I noticed this a little while back, but I think I subconsciously blocked it out. I have steered clear of writing anything about wine competitions because rants get tiring. Like ’em, hate ’em, or be entirely ambivalent about them, wine competitions and awards are going to be here forever.
I have made peace with this idea. But the thought of more competitions is ludicrous; especially one so obviously determined to print as many stickers as possible, that were I a conspiracy theorist, I’d start looking for printing companies putting up the cash to run the damned thing.
The competition I am alluding to was announced a little earlier this month and is called the The Vitis Vinifera Awards – although it should be named, the GOLD FOR ALL AND SUNDRY AWARDS – and is being run by Bertus van Niekerk, garagiste wine producer and part time dominee. When I started reading about these awards I laughed. I thought, excellent, someone with a sense of humour has trolled wine.co.za with an excellent bit of satire. But sadly, it seems to be real.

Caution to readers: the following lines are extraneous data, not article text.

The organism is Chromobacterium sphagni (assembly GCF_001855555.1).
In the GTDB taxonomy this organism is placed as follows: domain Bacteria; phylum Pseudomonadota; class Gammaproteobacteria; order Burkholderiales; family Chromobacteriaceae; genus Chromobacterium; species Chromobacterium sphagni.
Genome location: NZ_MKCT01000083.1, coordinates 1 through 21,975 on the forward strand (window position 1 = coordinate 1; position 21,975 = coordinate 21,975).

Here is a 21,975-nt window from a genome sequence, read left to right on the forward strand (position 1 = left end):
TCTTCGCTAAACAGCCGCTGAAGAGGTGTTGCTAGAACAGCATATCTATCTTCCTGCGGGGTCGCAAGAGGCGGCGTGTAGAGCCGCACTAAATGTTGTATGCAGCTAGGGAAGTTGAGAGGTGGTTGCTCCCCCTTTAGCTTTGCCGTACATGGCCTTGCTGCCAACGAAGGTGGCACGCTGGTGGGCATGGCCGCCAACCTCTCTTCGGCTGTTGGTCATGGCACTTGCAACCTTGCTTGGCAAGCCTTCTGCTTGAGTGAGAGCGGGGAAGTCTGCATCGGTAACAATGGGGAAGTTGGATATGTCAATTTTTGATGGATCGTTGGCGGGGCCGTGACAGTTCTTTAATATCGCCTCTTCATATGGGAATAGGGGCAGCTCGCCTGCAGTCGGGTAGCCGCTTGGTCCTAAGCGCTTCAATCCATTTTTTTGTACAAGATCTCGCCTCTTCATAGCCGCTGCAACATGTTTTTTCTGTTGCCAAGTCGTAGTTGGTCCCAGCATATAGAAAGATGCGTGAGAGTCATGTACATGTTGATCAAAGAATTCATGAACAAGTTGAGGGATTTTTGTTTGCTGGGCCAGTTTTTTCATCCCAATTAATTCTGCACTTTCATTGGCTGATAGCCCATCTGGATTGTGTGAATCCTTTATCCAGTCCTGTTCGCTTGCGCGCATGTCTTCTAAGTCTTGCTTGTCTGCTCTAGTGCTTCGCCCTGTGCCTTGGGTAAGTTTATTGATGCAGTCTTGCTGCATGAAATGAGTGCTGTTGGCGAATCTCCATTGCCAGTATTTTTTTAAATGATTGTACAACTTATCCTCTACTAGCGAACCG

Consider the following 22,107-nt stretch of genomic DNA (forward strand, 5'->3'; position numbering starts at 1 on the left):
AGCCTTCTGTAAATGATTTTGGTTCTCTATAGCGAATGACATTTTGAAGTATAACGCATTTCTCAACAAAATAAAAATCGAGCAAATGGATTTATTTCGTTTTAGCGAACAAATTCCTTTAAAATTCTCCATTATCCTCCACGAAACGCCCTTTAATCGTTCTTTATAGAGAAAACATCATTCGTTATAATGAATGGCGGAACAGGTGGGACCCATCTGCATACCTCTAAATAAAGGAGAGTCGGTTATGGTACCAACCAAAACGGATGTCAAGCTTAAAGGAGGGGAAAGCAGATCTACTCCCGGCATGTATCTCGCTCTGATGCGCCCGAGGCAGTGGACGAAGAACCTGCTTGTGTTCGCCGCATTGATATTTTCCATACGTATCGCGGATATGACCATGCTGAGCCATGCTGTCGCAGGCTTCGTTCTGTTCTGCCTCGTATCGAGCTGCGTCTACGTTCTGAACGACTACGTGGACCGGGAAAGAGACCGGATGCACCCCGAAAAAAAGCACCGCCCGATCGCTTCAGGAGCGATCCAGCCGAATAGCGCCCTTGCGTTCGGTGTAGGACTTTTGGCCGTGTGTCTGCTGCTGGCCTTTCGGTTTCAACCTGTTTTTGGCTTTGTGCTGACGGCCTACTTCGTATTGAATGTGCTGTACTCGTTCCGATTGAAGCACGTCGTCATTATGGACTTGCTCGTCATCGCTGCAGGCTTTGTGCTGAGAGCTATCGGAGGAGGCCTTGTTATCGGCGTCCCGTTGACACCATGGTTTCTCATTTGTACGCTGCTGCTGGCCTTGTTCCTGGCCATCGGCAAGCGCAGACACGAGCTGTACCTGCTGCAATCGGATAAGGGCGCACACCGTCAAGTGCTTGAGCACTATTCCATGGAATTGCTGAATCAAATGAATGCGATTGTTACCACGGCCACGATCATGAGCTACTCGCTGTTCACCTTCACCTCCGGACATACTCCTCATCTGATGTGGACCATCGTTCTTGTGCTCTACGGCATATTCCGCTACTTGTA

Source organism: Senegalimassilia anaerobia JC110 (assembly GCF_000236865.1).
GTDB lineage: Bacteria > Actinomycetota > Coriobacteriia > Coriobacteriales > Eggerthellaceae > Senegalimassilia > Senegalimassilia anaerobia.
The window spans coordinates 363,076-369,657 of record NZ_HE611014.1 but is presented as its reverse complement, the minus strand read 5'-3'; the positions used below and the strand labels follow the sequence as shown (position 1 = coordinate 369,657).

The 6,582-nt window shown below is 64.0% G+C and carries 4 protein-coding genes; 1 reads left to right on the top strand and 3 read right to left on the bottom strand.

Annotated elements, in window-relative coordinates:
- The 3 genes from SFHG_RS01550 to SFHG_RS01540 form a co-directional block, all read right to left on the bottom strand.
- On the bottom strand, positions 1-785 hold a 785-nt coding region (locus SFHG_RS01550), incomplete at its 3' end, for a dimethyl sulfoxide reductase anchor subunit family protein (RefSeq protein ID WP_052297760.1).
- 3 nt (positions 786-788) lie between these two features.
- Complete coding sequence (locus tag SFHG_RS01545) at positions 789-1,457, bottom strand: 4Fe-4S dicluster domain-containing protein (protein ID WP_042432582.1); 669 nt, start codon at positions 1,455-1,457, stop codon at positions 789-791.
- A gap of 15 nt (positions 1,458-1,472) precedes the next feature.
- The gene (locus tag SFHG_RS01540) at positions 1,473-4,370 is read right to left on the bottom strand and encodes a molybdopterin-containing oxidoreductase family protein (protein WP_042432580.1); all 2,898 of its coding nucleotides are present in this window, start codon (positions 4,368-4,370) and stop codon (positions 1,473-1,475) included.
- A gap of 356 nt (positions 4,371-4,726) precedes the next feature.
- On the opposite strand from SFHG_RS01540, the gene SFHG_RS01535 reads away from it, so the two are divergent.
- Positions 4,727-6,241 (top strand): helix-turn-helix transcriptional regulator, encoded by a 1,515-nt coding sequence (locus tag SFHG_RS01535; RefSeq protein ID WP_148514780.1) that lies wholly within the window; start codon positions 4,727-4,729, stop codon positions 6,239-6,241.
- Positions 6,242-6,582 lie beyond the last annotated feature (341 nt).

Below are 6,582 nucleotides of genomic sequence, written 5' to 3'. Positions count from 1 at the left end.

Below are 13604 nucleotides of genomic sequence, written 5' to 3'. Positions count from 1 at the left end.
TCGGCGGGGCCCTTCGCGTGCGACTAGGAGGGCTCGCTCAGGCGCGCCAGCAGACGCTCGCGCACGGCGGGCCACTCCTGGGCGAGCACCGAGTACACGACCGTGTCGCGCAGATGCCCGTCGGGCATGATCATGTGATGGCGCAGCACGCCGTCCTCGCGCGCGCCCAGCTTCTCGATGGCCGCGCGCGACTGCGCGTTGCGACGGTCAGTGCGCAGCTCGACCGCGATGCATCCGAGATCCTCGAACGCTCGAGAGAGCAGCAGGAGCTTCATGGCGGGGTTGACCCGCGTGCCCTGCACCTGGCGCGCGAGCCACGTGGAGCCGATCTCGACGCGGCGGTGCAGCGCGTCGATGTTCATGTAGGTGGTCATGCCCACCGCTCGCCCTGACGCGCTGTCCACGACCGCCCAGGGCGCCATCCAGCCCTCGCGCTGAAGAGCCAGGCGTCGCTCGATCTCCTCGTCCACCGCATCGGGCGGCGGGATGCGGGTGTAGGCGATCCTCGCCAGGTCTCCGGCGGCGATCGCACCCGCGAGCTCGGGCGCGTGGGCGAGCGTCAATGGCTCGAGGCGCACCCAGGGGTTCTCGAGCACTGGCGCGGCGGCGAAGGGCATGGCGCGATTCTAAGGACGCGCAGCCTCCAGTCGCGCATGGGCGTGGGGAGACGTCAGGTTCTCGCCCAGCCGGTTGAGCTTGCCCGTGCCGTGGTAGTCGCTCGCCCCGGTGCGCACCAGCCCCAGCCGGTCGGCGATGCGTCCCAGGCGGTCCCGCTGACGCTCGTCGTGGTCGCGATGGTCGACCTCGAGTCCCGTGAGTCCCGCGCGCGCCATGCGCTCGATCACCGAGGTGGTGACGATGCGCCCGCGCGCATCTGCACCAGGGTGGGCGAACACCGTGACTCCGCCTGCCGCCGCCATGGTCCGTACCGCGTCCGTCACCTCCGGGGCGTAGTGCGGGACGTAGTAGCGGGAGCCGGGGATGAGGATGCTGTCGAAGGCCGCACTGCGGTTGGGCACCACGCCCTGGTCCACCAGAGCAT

Here’s the link to the press release. I’m going to go through a few bits because these awards are a wholly ridiculous idea.
Basically the notion here is that competitions don’t award enough medals, and as such don’t give consumers enough choice. Do you know how to solve this? Easy. Hand out more medals. Doh! Why didn’t I think of that.
Many fine wines are not entered into competitions because competitions are structured to only reward a small number of entries. Often excellent wines are relegated to silver or bronze medals based only on the philosophy that superb wines must also be the exception rather than the rule.
Yes that’s exactly right; superb wines, as in very high scoring wines, as in 18pts plus, or 95 plus, are the bloody exception. If we put aside the flaws inherent in wine compeitions for a second and just look at the notion of competitions, surely the very reason for their existence is for the best wines to rise up to the top. The Vitis Vinifera Awards is not a competition, but a group of people handing out noddy badges.
“I’ve made a wine.”
“Really, what’s it like?”
“Pretty tasty, try some.”
“Ooh yes, tastes like every other R80 red wine. Boring stuff.”
“Here’s a double gold medal for you.”
Few producers enter competitions hoping to achieve bronze and many will even choose not to display silver stickers on their bottles.